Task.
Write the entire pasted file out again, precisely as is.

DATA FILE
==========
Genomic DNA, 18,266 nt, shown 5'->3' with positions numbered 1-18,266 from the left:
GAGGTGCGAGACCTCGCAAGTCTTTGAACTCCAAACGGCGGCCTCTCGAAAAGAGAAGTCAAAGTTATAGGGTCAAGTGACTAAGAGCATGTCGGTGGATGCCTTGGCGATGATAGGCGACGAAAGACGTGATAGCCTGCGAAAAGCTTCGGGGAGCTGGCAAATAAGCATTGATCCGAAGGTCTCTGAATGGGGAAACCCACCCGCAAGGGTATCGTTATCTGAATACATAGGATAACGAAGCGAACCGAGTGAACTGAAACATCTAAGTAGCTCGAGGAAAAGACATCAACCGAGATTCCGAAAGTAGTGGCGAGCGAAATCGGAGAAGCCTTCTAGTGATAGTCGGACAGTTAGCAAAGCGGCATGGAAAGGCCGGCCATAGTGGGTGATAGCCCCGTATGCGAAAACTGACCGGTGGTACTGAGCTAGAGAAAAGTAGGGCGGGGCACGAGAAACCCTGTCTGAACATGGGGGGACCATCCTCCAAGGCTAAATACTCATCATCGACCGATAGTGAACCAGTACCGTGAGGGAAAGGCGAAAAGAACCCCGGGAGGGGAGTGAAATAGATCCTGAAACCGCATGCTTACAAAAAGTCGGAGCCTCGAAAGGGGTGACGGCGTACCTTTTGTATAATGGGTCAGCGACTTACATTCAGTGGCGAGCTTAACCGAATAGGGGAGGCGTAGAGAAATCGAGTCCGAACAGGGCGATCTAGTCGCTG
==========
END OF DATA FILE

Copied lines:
Genomic DNA, 18,266 nt, shown 5'->3' with positions numbered 1-18,266 from the left:
GAGGTGCGAGACCTCGCAAGTCTTTGAACTCCAAACGGCGGCCTCTCGAAAAGAGAAGTCAAAGTTATAGGGTCAAGTGACTAAGAGCATGTCGGTGGATGCCTTGGCGATGATAGGCGACGAAAGACGTGATAGCCTGCGAAAAGCTTCGGGGAGCTGGCAAATAAGCATTGATCCGAAGGTCTCTGAATGGGGAAACCCACCCGCAAGGGTATCGTTATCTGAATACATAGGATAACGAAGCGAACCGAGTGAACTGAAACATCTAAGTAGCTCGAGGAAAAGACATCAACCGAGATTCCGAAAGTAGTGGCGAGCGAAATCGGAGAAGCCTTCTAGTGATAGTCGGACAGTTAGCAAAGCGGCATGGAAAGGCCGGCCATAGTGGGTGATAGCCCCGTATGCGAAAACTGACCGGTGGTACTGAGCTAGAGAAAAGTAGGGCGGGGCACGAGAAACCCTGTCTGAACATGGGGGGACCATCCTCCAAGGCTAAATACTCATCATCGACCGATAGTGAACCAGTACCGTGAGGGAAAGGCGAAAAGAACCCCGGGAGGGGAGTGAAATAGATCCTGAAACCGCATGCTTACAAAAAGTCGGAGCCTCGAAAGGGGTGACGGCGTACCTTTTGTATAATGGGTCAGCGACTTACATTCAGTGGCGAGCTTAACCGAATAGGGGAGGCGTAGAGAAATCGAGTCCGAACAGGGCGATCTAGTCGCTG